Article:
by André Dua
and Daniel C. Esty
Asia Pacific countries have experienced extraordinary economic growth in recent years. But the region also suffers from choking air pollution, fouled water, ravaged forests, depleted fisheries, and other environmental problems.Eager to promote further growth, governments in the region have embarked on an ambitious program of economic integration through the Asia Pacific Economic Cooperation (APEC) forum. In this volume, Dua and Esty argue that APEC's trade and investment liberalization can be compatible with environmental protection. They stress, moreover, that true prosperity and the APEC vision of a "community of Asia Pacific economies" cannot be achieved without attention to public health and ecological threats, resource management issues, and tensions at the economy-environment interface. The authors identify the issues that must be dealt with internationally and propose an ambitious environmental action agenda for APEC that would play an important role in that strategy.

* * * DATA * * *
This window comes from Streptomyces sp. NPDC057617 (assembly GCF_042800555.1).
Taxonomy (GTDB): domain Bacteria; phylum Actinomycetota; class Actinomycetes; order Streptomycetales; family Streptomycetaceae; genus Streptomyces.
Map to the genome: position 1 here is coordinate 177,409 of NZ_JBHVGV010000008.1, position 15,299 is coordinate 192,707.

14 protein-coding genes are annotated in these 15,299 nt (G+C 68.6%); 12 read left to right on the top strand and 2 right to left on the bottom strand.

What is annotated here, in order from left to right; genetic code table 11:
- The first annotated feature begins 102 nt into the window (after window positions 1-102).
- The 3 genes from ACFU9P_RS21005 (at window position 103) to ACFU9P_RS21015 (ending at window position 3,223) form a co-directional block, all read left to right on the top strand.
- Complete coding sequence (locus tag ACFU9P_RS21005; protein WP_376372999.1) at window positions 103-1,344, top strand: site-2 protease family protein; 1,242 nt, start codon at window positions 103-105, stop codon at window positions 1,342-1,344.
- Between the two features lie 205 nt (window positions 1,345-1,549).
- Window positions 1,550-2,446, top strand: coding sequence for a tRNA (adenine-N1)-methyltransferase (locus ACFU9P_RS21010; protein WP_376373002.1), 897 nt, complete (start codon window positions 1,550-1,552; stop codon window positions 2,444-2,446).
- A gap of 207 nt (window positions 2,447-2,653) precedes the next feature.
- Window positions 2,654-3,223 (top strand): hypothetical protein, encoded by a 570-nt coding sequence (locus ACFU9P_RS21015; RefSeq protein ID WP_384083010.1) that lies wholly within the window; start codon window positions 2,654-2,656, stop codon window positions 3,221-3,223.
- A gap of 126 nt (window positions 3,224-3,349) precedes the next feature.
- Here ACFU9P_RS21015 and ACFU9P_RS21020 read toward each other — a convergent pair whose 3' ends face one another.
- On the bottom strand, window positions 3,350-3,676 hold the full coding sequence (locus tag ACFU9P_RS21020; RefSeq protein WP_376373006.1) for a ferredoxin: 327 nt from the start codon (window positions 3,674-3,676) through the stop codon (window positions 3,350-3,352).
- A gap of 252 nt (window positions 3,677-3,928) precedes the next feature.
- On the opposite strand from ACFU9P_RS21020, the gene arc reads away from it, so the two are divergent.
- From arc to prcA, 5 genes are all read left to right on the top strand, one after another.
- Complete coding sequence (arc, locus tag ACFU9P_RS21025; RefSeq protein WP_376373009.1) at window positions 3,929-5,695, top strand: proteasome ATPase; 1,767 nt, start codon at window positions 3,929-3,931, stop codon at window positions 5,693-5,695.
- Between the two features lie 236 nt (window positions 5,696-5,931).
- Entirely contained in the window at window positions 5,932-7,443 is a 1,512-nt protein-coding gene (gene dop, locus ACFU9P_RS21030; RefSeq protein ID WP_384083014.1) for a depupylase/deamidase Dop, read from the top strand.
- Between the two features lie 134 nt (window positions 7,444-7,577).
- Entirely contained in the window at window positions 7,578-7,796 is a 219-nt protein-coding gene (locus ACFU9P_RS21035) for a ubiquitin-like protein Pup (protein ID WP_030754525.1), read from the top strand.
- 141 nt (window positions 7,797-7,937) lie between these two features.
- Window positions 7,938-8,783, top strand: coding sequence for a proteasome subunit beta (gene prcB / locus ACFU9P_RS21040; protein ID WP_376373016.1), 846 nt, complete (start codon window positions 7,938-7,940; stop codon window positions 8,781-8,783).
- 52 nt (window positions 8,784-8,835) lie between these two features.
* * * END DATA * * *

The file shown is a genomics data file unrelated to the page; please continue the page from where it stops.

1. Introduction 199.8KB
2. APEC's Economic Performance 270.1KB
3. Environmental Problems Confronting APEC's Members 371.0KB
4. Underlying Causes of Environmental Harms Facing APEC 283.2KB
5. Tension at the Economy-Environment Interface 204.2KB
6. Why APEC Must Act 267.6KB
7. Toward Optimal Environmental Governance 237.3KB
8. APEC's Existing Environmental Efforts 198.3KB
9. An APEC Environmental Agenda 272.2KB
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ISBN paper 0-88132-250-4
Commentaries on This Book
"... tightly reasoned, clearly stated, immensely persuasive—and it is easy to find the implications for trade and environment issues worldwide."
League of Conservation Voters
"... a challenging, important, and well-argued case for APEC giving a central place to environmental issues."
Research School of Pacific and Asian Studies
Australian National University
"... a major input into the debate on the sustainability of economic development and integration in the Asia Pacific. Both free traders and environmentalists will benefit from studying this timely book."
University of Adelaide
"This work is policy analysis at its best, and will undoubtedly have an important influence on economic policy potentially affecting billions of people."
Georgetown Law School